A tag is a keyword or label that categorizes your question with other, similar questions. Using the right tags makes it easier for others to find and answer your question.

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for any *on-topic* question that (a) must have an `R`-based solution yet (b) is not *just* about how to program in `R`.
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Techniques for analyzing the relationship between one (or more) "dependent" variables and "independent" variables.
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data observed over time (either in continuous time or at discrete time periods).
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Methods and principles of building "computer systems that automatically improve with experience."
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A probability provides a quantitative description of the likely occurrence of a particular event.
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Hypothesis testing assesses whether data support a given hypothesis rather than being an effect of random fluctuations or some other process described by an alternative hypothesis.
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a mathematical description of *probabilities* or *frequencies.*
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A routine question from a textbook, course, or test used for a class or self-study. This community's policy is to "provide helpful hints" for self-study questions.
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Refers generally to statistical procedures that utilize the logistic function, most commonly various forms of logistic regression
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A measure of the degree of linear association among a pair of variables.
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ANOVA stands for ANalysis Of VAriance, a statistical model and set of procedures for comparing the means of groups of related data. The independent variables in an ANOVA model are categorical, but an …
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a method of statistical inference which uses Bayes' theorem to find probability estimates of parameters or hypotheses.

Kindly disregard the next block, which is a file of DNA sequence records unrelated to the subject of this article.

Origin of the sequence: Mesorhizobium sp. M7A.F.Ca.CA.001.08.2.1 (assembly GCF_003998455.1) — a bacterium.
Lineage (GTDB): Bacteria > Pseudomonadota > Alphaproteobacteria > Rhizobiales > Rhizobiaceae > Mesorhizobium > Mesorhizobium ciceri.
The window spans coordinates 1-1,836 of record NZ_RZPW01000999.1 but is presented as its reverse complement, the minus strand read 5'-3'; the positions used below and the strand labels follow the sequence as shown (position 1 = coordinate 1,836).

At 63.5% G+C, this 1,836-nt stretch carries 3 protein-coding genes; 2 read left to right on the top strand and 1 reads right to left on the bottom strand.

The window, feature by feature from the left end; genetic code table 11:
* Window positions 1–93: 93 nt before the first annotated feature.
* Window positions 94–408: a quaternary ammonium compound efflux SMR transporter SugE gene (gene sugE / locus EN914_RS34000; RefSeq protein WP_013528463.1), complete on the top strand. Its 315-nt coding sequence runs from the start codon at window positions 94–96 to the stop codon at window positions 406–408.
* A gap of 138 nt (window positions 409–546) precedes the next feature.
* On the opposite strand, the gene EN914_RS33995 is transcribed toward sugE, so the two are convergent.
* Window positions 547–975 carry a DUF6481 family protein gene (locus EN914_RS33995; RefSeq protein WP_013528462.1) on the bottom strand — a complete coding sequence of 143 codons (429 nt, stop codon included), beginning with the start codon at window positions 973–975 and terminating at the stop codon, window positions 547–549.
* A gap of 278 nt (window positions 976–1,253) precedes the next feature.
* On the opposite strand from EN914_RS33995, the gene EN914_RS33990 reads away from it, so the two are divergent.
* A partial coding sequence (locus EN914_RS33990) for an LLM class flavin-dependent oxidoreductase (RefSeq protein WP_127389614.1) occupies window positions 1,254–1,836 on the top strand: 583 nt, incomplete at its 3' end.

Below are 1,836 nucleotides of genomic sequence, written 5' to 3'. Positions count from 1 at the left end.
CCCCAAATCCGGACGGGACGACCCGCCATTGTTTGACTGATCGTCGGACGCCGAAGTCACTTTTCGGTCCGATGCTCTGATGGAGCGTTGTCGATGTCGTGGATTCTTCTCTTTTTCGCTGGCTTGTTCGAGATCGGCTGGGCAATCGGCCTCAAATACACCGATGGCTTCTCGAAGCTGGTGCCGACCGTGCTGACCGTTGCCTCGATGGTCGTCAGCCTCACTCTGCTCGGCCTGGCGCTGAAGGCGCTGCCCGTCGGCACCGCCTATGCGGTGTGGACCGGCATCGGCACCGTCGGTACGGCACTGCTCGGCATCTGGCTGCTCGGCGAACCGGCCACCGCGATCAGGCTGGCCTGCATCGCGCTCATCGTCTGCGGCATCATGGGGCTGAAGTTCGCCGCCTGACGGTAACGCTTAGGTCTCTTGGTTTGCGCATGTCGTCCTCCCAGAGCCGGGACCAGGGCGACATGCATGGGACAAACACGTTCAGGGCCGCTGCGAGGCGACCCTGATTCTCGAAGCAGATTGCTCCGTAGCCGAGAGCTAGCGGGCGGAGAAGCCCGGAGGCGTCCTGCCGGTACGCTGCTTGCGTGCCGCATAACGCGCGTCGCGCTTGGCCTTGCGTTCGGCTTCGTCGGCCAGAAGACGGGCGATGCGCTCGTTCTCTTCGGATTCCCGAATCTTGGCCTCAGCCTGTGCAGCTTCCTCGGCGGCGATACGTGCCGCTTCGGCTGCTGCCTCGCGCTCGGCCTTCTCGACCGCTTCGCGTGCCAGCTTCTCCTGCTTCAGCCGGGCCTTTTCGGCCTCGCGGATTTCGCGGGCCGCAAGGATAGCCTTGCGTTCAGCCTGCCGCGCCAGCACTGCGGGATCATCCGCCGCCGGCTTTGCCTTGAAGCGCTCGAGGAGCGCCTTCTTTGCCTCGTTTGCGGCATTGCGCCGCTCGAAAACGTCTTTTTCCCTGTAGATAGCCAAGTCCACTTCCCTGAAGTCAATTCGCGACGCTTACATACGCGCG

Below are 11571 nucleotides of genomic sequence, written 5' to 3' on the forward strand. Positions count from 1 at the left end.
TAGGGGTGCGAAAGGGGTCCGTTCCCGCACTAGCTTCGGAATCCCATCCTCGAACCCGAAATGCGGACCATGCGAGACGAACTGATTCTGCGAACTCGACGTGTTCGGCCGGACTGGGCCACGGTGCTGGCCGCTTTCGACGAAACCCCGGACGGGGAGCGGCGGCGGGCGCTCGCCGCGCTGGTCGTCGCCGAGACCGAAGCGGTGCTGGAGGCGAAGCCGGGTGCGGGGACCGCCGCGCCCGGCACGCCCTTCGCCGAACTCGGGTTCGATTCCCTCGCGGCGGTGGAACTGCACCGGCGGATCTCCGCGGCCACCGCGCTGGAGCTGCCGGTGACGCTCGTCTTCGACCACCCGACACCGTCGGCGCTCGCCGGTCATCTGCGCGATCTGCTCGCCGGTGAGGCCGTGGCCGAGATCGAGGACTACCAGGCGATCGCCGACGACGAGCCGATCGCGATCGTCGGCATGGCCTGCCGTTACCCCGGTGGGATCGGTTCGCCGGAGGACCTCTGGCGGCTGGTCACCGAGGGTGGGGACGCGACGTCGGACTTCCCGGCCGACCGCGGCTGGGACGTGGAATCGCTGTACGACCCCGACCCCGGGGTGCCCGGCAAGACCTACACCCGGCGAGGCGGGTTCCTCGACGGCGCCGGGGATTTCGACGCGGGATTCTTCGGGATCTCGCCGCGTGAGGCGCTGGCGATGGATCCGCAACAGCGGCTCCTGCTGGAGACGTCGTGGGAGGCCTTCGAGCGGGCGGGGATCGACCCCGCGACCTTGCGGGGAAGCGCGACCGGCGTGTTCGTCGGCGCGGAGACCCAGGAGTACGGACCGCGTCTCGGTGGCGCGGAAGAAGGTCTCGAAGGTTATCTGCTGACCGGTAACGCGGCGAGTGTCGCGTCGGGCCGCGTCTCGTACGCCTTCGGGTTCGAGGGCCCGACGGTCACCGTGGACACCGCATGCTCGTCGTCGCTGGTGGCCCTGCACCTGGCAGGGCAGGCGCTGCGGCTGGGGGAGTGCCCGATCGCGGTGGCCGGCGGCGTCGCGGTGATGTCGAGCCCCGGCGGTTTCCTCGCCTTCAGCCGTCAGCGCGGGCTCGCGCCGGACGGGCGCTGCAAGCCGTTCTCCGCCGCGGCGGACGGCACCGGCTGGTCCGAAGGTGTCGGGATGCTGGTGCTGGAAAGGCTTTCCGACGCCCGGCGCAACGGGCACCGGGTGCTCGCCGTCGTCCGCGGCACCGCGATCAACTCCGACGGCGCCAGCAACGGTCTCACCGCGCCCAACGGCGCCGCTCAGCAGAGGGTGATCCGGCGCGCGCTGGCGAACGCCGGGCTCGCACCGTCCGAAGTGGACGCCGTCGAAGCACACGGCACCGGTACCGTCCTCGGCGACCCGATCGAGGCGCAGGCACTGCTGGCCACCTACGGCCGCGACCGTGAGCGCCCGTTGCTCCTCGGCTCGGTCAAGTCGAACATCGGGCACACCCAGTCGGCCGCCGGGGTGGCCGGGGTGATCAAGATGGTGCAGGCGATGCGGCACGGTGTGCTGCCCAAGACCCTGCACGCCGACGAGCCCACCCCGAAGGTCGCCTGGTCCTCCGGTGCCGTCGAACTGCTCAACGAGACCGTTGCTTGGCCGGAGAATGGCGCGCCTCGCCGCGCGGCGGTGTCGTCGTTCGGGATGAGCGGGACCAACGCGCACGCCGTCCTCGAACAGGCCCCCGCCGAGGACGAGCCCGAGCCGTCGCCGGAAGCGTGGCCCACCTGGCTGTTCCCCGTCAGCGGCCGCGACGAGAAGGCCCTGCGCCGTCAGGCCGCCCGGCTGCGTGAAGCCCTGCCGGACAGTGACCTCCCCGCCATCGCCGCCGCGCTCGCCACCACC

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Statistical significance refers to the probability that, if, in the population from which this sample were drawn the true effect were 0 (or some hypothesized value) a test statistic as extreme or more…
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the problem of identifying the sub-population to which new observations belong, where the identity of the sub-population is unknown, on the basis of a training set of dat…
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The normal, or Gaussian, distribution has a density function that is a symmetrical bell-shaped curve. It is often used as a reference against which other distributions are compared.
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Partitioning data into subsets of objects according to their mutual "similarity," without using preexisting knowledge such as class labels. Clustered-standard-errors and/or cluster-samples should be t…
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Presenting results in graphical form; for example, histograms, scatterplots, or boxplots.
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An interval of random variables, depending on observed data, which, with a fixed probability, contain an unknown parameter of interest.
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Any statistical process which seeks to approximate an unknown value, such as a distribution, a point estimate (e.g. mean), or confidence interval.